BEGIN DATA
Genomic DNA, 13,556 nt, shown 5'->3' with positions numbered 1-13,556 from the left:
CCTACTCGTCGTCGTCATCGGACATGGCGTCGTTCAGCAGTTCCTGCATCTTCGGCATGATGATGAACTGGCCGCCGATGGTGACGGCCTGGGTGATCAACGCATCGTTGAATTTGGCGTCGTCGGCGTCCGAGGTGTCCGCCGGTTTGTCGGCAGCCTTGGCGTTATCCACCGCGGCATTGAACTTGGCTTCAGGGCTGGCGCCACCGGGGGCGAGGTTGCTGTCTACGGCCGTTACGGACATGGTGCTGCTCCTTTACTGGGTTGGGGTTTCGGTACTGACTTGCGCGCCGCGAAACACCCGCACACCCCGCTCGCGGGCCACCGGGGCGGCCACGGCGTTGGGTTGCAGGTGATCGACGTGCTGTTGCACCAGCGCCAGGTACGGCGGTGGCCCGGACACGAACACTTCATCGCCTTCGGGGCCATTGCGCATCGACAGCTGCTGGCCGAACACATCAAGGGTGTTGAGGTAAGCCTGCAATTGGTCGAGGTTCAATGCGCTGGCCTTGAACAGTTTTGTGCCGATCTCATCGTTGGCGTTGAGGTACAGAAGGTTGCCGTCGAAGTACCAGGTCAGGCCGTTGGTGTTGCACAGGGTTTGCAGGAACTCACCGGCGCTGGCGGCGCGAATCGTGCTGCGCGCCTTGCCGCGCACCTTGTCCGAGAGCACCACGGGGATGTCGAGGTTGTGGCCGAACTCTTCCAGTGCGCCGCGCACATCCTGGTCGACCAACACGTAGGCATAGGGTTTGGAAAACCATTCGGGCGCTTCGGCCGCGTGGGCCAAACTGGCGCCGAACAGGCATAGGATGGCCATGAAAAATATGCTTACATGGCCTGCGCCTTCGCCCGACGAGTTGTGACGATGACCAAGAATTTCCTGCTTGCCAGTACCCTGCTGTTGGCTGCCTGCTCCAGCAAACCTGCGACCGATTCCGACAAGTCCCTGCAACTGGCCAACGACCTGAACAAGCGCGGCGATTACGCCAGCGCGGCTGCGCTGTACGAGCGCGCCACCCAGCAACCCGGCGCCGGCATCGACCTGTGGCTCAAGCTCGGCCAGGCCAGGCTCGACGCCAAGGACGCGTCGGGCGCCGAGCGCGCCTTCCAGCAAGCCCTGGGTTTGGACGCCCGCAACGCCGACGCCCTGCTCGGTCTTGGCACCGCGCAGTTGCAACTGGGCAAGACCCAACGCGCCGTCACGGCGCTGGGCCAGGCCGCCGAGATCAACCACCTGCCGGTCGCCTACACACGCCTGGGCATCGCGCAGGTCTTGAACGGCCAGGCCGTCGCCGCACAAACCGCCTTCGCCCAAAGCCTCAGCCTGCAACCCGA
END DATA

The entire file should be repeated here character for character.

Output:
Genomic DNA, 13,556 nt, shown 5'->3' with positions numbered 1-13,556 from the left:
CCTACTCGTCGTCGTCATCGGACATGGCGTCGTTCAGCAGTTCCTGCATCTTCGGCATGATGATGAACTGGCCGCCGATGGTGACGGCCTGGGTGATCAACGCATCGTTGAATTTGGCGTCGTCGGCGTCCGAGGTGTCCGCCGGTTTGTCGGCAGCCTTGGCGTTATCCACCGCGGCATTGAACTTGGCTTCAGGGCTGGCGCCACCGGGGGCGAGGTTGCTGTCTACGGCCGTTACGGACATGGTGCTGCTCCTTTACTGGGTTGGGGTTTCGGTACTGACTTGCGCGCCGCGAAACACCCGCACACCCCGCTCGCGGGCCACCGGGGCGGCCACGGCGTTGGGTTGCAGGTGATCGACGTGCTGTTGCACCAGCGCCAGGTACGGCGGTGGCCCGGACACGAACACTTCATCGCCTTCGGGGCCATTGCGCATCGACAGCTGCTGGCCGAACACATCAAGGGTGTTGAGGTAAGCCTGCAATTGGTCGAGGTTCAATGCGCTGGCCTTGAACAGTTTTGTGCCGATCTCATCGTTGGCGTTGAGGTACAGAAGGTTGCCGTCGAAGTACCAGGTCAGGCCGTTGGTGTTGCACAGGGTTTGCAGGAACTCACCGGCGCTGGCGGCGCGAATCGTGCTGCGCGCCTTGCCGCGCACCTTGTCCGAGAGCACCACGGGGATGTCGAGGTTGTGGCCGAACTCTTCCAGTGCGCCGCGCACATCCTGGTCGACCAACACGTAGGCATAGGGTTTGGAAAACCATTCGGGCGCTTCGGCCGCGTGGGCCAAACTGGCGCCGAACAGGCATAGGATGGCCATGAAAAATATGCTTACATGGCCTGCGCCTTCGCCCGACGAGTTGTGACGATGACCAAGAATTTCCTGCTTGCCAGTACCCTGCTGTTGGCTGCCTGCTCCAGCAAACCTGCGACCGATTCCGACAAGTCCCTGCAACTGGCCAACGACCTGAACAAGCGCGGCGATTACGCCAGCGCGGCTGCGCTGTACGAGCGCGCCACCCAGCAACCCGGCGCCGGCATCGACCTGTGGCTCAAGCTCGGCCAGGCCAGGCTCGACGCCAAGGACGCGTCGGGCGCCGAGCGCGCCTTCCAGCAAGCCCTGGGTTTGGACGCCCGCAACGCCGACGCCCTGCTCGGTCTTGGCACCGCGCAGTTGCAACTGGGCAAGACCCAACGCGCCGTCACGGCGCTGGGCCAGGCCGCCGAGATCAACCACCTGCCGGTCGCCTACACACGCCTGGGCATCGCGCAGGTCTTGAACGGCCAGGCCGTCGCCGCACAAACCGCCTTCGCCCAAAGCCTCAGCCTGCAACCCGA